He started having mini seizures and leg spasms, especially at night around twelve years old. On rare occasions he even peed in the house or on furniture, something completely out of character for a dog we joke had an infinite bladder. We complained about it to his vet regularly, and did a million tests, but results always came back perfect as though he were a dog half his age. It all came to a head just a few days before his 14th birthday. He was drinking some water and his loyal minion, Pig, was just standing there admiring the way he drank when we heard her start nasty growling. She rarely ever shows aggression of any kind so it got our attention. Grampa had stopped drinking and was just staring at the wall while she growled. Then he just collapsed on the floor and she ran for her life.

We rushed him to the 24 hour vet who noted pale gums and anemia, but could see no reason for it. After a stressful night I made the call to bring him home, hoping we could make him comfortable and let him pass in peace at home where he was safe. He refused to go and was still fighting the next morning. I took him to another vet who did a second round of x-rays and claimed to see a mass on his liver and said there wasn't much that could be done. By then, Grampa was so weak he couldn't walk on his own and I was carrying him.

We took him home and tried to make him comfortable for another night, hoping he would go peacefully. We slept on the floor as close as we could get to him in his bed, but despite being so weak that he peed on himself overnight, he refused to go so I finally made the worst decision of my life and took him back to the 24 hour vet. We hugged him and petted him and cried on him as they injected him and that was that. I still beat myself up for simultaneously making the call to end his life and waiting as long as I did to do it. There was no winning move in that situation.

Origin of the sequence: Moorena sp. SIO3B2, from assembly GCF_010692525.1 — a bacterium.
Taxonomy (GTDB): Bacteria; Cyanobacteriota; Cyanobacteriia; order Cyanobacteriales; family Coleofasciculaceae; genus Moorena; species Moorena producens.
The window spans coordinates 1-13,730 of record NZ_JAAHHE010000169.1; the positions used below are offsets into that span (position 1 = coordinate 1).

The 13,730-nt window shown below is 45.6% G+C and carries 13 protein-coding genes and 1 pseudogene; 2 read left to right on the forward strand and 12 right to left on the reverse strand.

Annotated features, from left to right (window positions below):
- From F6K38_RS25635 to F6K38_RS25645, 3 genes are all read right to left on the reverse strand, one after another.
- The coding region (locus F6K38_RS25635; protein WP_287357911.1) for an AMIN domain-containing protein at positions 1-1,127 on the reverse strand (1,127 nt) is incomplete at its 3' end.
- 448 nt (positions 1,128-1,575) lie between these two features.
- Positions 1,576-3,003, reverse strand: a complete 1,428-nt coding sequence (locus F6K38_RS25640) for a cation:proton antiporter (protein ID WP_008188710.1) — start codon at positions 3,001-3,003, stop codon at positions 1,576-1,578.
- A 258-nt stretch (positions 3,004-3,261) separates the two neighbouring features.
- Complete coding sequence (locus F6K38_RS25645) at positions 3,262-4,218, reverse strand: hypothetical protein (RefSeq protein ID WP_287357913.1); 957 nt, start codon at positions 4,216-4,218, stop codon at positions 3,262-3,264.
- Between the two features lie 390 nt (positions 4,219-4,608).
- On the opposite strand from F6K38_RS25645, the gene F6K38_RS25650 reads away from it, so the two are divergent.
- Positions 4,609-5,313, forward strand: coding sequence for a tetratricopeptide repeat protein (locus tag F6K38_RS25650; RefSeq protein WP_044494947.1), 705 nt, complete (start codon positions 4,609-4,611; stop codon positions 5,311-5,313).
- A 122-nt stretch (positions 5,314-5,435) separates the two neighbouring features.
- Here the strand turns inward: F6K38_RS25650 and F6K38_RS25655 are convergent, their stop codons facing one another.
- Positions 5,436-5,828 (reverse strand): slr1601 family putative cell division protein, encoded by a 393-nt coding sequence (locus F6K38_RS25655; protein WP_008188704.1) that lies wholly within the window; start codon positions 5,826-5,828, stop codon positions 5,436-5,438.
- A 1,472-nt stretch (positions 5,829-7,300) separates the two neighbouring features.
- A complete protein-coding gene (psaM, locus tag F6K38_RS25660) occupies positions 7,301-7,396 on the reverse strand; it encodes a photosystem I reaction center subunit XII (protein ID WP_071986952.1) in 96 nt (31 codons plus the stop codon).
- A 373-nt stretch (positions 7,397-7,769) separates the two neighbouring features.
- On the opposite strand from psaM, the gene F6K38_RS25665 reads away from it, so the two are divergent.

His ashes are in a box on a bookshelf. I'm planning to bury them under a tree sapling if we ever manage to move to a property we plan on living in for the rest of our lives. Thanks for reading all that if you did. Even after a few months it felt good to just write it down. Looking at those pics and videos is still hard. I can still see myself giving him a great big hug.

Like I said at the beginning, it gets easier, but it never gets better.

Young Grampa making his best face.

Old Grampa, still all smiles.

Sharing a bed with Pig before we had our floors installed. He tolerated her. Her life revolved around him. She took his loss harder than I did and she still isn't the same dog anymore.
A couple short videos I took of him around the same time as the first picture. He was about three in these.

Duck Stab!
Oct 21, 2020